The Goblet Squat

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Nearly all of my clients squat. Sometimes instructing the squat can be a challenge. Though it’s essentially just sitting down, the squat can become complicated and difficult. It’s easy to over-coach the squat. That’s where the goblet squat comes in very handy.

Big-time strength coach Mike Boyle has done a great job telling us about the goblet squat. I find his instruction to be succinct and easy to follow. Here’s the video. Watch it and squat away!

Breaking Plateaus: the MilitaryPress

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I’m a big fan of the military press (aka the press, the standing press, the overhead press). I like putting the weight overhead. It’s a challenging total-body exercise that in my mind probably delivers more useful strength and skill than something like a bench press. I’d like to press 200 lbs. which is my body weight. For that reason, I tend to lift heavy and I typically don’t go above five reps per set. My progress stalled for a while so I went on the hunt for ways to move it along. This led me to read up on all kinds of interesting ways to break through plateaus.  (Admittedly, a torn ACL didn’t help my pressing. My press was slowing down though prior to the tear.)

To get stronger we generally need to add weight to whatever it is that we’re lifting. This is the simplest, most obvious way to get stronger. It’s inevitable though that at some point our progress will slow and we’ll have to find other ways to move forward in our strength training. Here are a few methods I’ve used to improve my press:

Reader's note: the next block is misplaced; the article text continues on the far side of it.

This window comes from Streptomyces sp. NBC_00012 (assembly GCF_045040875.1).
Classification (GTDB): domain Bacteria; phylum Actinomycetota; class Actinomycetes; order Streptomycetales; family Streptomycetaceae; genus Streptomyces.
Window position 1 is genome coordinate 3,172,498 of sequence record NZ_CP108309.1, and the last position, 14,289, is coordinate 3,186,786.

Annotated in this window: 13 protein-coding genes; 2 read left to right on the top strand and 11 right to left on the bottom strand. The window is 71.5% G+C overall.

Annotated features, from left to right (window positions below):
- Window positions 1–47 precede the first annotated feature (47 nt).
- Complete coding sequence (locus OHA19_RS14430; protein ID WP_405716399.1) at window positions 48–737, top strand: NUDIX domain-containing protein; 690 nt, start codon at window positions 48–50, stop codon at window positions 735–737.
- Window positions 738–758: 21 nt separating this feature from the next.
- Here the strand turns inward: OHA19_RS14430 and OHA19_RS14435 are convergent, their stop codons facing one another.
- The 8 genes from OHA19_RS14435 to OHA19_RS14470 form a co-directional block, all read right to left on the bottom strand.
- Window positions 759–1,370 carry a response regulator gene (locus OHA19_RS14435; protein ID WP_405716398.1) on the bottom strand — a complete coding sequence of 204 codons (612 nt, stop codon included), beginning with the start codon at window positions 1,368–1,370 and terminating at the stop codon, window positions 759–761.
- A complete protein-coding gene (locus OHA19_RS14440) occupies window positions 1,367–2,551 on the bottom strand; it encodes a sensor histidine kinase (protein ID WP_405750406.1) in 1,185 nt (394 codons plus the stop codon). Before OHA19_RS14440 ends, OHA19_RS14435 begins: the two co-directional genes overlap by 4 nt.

• Weight: A lot of people tend to lift in the same rep range. I often see people in commercial gyms lifting in the 10-15 rep neighborhood. A good way to make progress is to add weight and move down in reps. The 5-rep and below range is good for getting stronger. In contrast, if we’ve been lifting in the low-rep range, there might be a benefit to reducing weight and adding reps.
  • Speed: We can subtract weight and move faster. To get fast we need to move fast. If we reduce the weight (40%-60% of your 1-rep max) and move very fast then we get a very different type of powerful stimulus to the muscles. I’ll talk about this more below.
  • Different exercises and movement patterns: If progress stalls on the barbell military press then we might want to switch to an incline barbell press, or a dumbbell military press, or a seated military press, or a behind-the-neck press. You see my point? Choosing an exercise that’s the “same but different” can help us make progress in our main lift.
  • Bring up weak points: I’m not much of a fan of bodybuilding-type training in which individual muscles are emphasized. That’s not to say there isn’t a place for this approach. If we look at the particular muscles involved in a given lift then we might use exercises to isolate those muscles and make them stronger and/or add mass. For instance, we could use tricep extensions in order to strengthen that piece of our press. Similarly, we might look at supporting musculature–the upper back for instance–and target those muscles to a stronger foundation from which to press.

Here’s some more on my experience with dynamic effort, “same but different” and some bodybuilding work.

Dynamic Effort

Speed and strength live in the same house. They are very close acquaintances. They have a lot of physiological similarities. Training one tends to help the other. Fast twitch muscle fibers are our strong and fast fibers. They should be trained with heavy weights as well as high velocities.

As we add weight to the bar, the bar slows down. We create more force but we don’t create speed. If we want to train speed then we need to lighten the load considerably and move a lot faster. The Westside Conjugate Method addresses both strength and speed during the week. Max Effort (ME) day has lifters lifting very heavy weights and generating a lot of force but at a slow velocity. Dynamic Effort (DE) day has the lifter using much lighter loads moved at a high velocity. This creates explosion.